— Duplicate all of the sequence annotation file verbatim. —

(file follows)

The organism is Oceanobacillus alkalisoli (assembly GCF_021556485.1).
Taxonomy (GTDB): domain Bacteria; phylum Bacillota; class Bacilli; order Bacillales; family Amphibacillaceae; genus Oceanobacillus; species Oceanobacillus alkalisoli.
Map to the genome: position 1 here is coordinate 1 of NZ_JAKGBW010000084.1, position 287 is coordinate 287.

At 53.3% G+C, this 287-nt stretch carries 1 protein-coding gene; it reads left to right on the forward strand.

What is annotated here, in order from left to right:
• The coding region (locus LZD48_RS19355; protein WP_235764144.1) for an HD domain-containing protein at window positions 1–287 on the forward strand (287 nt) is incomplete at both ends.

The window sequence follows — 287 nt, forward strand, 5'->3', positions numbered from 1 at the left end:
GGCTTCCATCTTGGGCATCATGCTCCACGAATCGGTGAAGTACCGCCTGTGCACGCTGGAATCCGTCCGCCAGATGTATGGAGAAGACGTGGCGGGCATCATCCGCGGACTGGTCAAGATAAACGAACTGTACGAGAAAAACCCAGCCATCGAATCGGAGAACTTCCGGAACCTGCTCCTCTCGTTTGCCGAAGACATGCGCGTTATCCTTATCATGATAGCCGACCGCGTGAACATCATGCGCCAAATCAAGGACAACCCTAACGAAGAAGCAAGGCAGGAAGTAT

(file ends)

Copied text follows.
The organism is Oceanobacillus alkalisoli (assembly GCF_021556485.1).
Taxonomy (GTDB): domain Bacteria; phylum Bacillota; class Bacilli; order Bacillales; family Amphibacillaceae; genus Oceanobacillus; species Oceanobacillus alkalisoli.
Map to the genome: position 1 here is coordinate 1 of NZ_JAKGBW010000084.1, position 287 is coordinate 287.

At 53.3% G+C, this 287-nt stretch carries 1 protein-coding gene; it reads left to right on the forward strand.

What is annotated here, in order from left to right:
• The coding region (locus LZD48_RS19355; protein WP_235764144.1) for an HD domain-containing protein at window positions 1–287 on the forward strand (287 nt) is incomplete at both ends.

The window sequence follows — 287 nt, forward strand, 5'->3', positions numbered from 1 at the left end:
GGCTTCCATCTTGGGCATCATGCTCCACGAATCGGTGAAGTACCGCCTGTGCACGCTGGAATCCGTCCGCCAGATGTATGGAGAAGACGTGGCGGGCATCATCCGCGGACTGGTCAAGATAAACGAACTGTACGAGAAAAACCCAGCCATCGAATCGGAGAACTTCCGGAACCTGCTCCTCTCGTTTGCCGAAGACATGCGCGTTATCCTTATCATGATAGCCGACCGCGTGAACATCATGCGCCAAATCAAGGACAACCCTAACGAAGAAGCAAGGCAGGAAGTAT